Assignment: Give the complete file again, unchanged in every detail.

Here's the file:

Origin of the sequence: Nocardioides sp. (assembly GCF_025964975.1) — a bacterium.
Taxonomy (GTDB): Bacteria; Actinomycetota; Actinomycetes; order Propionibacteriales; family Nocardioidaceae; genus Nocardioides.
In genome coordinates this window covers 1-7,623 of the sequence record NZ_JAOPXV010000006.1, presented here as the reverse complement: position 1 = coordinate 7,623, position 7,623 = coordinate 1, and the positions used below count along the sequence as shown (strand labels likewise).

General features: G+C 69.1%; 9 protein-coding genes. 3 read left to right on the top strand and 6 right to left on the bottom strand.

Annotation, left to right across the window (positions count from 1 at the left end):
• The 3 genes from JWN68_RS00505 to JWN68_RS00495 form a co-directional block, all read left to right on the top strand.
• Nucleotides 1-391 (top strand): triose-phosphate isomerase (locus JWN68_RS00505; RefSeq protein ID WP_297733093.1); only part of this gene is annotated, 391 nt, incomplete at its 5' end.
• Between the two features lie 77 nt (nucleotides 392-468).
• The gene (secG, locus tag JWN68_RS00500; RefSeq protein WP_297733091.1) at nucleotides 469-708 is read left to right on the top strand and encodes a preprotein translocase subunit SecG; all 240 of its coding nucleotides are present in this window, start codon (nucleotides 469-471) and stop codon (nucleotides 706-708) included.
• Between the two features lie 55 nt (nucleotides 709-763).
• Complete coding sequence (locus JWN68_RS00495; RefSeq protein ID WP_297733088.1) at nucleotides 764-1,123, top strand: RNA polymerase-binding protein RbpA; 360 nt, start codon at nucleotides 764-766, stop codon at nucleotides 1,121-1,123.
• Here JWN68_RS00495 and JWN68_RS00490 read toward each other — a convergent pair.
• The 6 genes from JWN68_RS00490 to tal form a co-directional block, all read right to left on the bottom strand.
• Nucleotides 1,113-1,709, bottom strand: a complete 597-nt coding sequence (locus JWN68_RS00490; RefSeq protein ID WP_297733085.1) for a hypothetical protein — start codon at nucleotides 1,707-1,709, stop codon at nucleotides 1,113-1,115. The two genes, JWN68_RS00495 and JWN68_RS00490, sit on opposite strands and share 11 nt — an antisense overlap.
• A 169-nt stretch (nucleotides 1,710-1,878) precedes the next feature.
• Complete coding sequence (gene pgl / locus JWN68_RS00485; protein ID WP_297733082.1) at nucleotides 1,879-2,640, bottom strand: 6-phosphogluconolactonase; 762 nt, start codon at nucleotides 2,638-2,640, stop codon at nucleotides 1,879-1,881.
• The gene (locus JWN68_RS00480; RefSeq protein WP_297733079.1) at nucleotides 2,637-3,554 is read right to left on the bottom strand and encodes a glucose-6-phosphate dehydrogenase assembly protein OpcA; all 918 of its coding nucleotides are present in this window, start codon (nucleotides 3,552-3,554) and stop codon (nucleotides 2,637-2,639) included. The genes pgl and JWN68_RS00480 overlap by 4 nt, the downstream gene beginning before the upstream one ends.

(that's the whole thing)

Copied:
Origin of the sequence: Nocardioides sp. (assembly GCF_025964975.1) — a bacterium.
Taxonomy (GTDB): Bacteria; Actinomycetota; Actinomycetes; order Propionibacteriales; family Nocardioidaceae; genus Nocardioides.
In genome coordinates this window covers 1-7,623 of the sequence record NZ_JAOPXV010000006.1, presented here as the reverse complement: position 1 = coordinate 7,623, position 7,623 = coordinate 1, and the positions used below count along the sequence as shown (strand labels likewise).

General features: G+C 69.1%; 9 protein-coding genes. 3 read left to right on the top strand and 6 right to left on the bottom strand.

Annotation, left to right across the window (positions count from 1 at the left end):
• The 3 genes from JWN68_RS00505 to JWN68_RS00495 form a co-directional block, all read left to right on the top strand.
• Nucleotides 1-391 (top strand): triose-phosphate isomerase (locus JWN68_RS00505; RefSeq protein ID WP_297733093.1); only part of this gene is annotated, 391 nt, incomplete at its 5' end.
• Between the two features lie 77 nt (nucleotides 392-468).
• The gene (secG, locus tag JWN68_RS00500; RefSeq protein WP_297733091.1) at nucleotides 469-708 is read left to right on the top strand and encodes a preprotein translocase subunit SecG; all 240 of its coding nucleotides are present in this window, start codon (nucleotides 469-471) and stop codon (nucleotides 706-708) included.
• Between the two features lie 55 nt (nucleotides 709-763).
• Complete coding sequence (locus JWN68_RS00495; RefSeq protein ID WP_297733088.1) at nucleotides 764-1,123, top strand: RNA polymerase-binding protein RbpA; 360 nt, start codon at nucleotides 764-766, stop codon at nucleotides 1,121-1,123.
• Here JWN68_RS00495 and JWN68_RS00490 read toward each other — a convergent pair.
• The 6 genes from JWN68_RS00490 to tal form a co-directional block, all read right to left on the bottom strand.
• Nucleotides 1,113-1,709, bottom strand: a complete 597-nt coding sequence (locus JWN68_RS00490; RefSeq protein ID WP_297733085.1) for a hypothetical protein — start codon at nucleotides 1,707-1,709, stop codon at nucleotides 1,113-1,115. The two genes, JWN68_RS00495 and JWN68_RS00490, sit on opposite strands and share 11 nt — an antisense overlap.
• A 169-nt stretch (nucleotides 1,710-1,878) precedes the next feature.
• Complete coding sequence (gene pgl / locus JWN68_RS00485; protein ID WP_297733082.1) at nucleotides 1,879-2,640, bottom strand: 6-phosphogluconolactonase; 762 nt, start codon at nucleotides 2,638-2,640, stop codon at nucleotides 1,879-1,881.
• The gene (locus JWN68_RS00480; RefSeq protein WP_297733079.1) at nucleotides 2,637-3,554 is read right to left on the bottom strand and encodes a glucose-6-phosphate dehydrogenase assembly protein OpcA; all 918 of its coding nucleotides are present in this window, start codon (nucleotides 3,552-3,554) and stop codon (nucleotides 2,637-2,639) included. The genes pgl and JWN68_RS00480 overlap by 4 nt, the downstream gene beginning before the upstream one ends.